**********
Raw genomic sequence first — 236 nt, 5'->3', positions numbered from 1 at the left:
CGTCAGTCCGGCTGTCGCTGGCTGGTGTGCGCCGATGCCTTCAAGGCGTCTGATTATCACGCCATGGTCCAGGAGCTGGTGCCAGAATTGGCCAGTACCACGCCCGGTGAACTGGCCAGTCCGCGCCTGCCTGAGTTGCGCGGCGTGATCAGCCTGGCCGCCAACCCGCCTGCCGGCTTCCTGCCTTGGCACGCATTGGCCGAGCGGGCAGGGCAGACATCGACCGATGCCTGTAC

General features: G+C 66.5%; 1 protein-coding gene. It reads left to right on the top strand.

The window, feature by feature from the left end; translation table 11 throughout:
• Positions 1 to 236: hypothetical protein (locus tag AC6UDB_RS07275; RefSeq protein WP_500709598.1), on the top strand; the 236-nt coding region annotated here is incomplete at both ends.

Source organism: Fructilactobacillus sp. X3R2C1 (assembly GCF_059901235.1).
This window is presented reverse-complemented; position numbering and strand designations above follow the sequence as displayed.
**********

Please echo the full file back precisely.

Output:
Raw genomic sequence first — 236 nt, 5'->3', positions numbered from 1 at the left:
CGTCAGTCCGGCTGTCGCTGGCTGGTGTGCGCCGATGCCTTCAAGGCGTCTGATTATCACGCCATGGTCCAGGAGCTGGTGCCAGAATTGGCCAGTACCACGCCCGGTGAACTGGCCAGTCCGCGCCTGCCTGAGTTGCGCGGCGTGATCAGCCTGGCCGCCAACCCGCCTGCCGGCTTCCTGCCTTGGCACGCATTGGCCGAGCGGGCAGGGCAGACATCGACCGATGCCTGTAC

General features: G+C 66.5%; 1 protein-coding gene. It reads left to right on the top strand.

The window, feature by feature from the left end; translation table 11 throughout:
• Positions 1 to 236: hypothetical protein (locus tag AC6UDB_RS07275; RefSeq protein WP_500709598.1), on the top strand; the 236-nt coding region annotated here is incomplete at both ends.

Source organism: Fructilactobacillus sp. X3R2C1 (assembly GCF_059901235.1).
This window is presented reverse-complemented; position numbering and strand designations above follow the sequence as displayed.